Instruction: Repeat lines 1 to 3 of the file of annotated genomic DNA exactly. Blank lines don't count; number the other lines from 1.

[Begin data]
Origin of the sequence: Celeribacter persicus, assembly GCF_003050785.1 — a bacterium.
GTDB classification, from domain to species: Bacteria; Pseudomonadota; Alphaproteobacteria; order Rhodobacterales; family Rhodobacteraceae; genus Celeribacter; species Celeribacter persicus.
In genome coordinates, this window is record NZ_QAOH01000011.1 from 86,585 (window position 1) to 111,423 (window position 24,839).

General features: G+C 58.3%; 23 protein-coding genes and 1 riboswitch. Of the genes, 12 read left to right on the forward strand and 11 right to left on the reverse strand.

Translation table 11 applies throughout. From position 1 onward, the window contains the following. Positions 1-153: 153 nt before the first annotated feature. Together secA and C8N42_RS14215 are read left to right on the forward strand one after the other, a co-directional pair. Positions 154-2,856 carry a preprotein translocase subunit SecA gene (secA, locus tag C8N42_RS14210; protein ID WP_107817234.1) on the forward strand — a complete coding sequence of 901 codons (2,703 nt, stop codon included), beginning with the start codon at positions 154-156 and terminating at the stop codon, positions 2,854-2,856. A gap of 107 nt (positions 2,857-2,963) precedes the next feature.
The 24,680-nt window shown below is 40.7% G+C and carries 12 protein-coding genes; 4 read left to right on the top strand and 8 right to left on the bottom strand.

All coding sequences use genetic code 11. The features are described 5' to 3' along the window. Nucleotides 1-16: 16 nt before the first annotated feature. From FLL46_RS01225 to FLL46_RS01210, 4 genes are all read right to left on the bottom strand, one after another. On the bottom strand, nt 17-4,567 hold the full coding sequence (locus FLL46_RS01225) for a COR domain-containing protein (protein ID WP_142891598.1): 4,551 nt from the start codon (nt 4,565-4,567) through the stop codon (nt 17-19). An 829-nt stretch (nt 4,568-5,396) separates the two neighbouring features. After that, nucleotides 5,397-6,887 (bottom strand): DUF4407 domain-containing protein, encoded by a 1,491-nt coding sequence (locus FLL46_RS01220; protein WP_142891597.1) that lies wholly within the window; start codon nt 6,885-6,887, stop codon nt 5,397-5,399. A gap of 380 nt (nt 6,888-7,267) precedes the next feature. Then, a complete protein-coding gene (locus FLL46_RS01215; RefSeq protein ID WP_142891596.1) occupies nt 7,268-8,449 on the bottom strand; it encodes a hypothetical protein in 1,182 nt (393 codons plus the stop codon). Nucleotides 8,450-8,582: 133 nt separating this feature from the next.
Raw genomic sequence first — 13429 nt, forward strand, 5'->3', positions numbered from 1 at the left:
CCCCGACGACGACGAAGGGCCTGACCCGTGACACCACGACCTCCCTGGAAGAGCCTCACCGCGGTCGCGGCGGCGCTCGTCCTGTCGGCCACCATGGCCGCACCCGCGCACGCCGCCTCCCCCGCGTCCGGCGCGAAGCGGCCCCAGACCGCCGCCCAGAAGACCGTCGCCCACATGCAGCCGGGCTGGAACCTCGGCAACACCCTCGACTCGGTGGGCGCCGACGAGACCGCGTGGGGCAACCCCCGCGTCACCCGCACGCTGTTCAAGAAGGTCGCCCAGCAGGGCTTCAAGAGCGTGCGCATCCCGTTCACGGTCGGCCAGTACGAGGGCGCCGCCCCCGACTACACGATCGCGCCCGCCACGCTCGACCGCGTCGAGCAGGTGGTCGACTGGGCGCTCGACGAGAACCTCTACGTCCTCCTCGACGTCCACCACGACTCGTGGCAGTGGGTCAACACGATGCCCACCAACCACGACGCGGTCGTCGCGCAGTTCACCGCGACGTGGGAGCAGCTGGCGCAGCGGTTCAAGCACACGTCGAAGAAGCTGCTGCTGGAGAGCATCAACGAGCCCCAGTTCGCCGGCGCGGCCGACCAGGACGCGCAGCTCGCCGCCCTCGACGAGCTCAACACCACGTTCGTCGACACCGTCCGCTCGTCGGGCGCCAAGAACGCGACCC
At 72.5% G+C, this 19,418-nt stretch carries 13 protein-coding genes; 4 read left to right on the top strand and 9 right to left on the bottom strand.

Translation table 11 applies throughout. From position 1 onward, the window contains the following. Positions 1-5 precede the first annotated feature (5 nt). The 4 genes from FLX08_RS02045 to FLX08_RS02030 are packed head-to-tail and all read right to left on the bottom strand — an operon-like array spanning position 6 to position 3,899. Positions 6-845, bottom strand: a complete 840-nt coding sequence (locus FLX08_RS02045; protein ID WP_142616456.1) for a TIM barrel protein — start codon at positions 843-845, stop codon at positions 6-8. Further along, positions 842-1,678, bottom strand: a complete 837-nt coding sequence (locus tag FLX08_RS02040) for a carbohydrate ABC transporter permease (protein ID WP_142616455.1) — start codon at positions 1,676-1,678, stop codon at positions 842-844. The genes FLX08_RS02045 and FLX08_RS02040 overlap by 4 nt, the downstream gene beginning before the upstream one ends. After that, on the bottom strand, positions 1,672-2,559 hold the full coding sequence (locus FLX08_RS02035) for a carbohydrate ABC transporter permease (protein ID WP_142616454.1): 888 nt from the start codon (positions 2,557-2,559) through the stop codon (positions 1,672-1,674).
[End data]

Origin of the sequence: Celeribacter persicus, assembly GCF_003050785.1 — a bacterium.
GTDB classification, from domain to species: Bacteria; Pseudomonadota; Alphaproteobacteria; order Rhodobacterales; family Rhodobacteraceae; genus Celeribacter; species Celeribacter persicus.
In genome coordinates, this window is record NZ_QAOH01000011.1 from 86,585 (window position 1) to 111,423 (window position 24,839).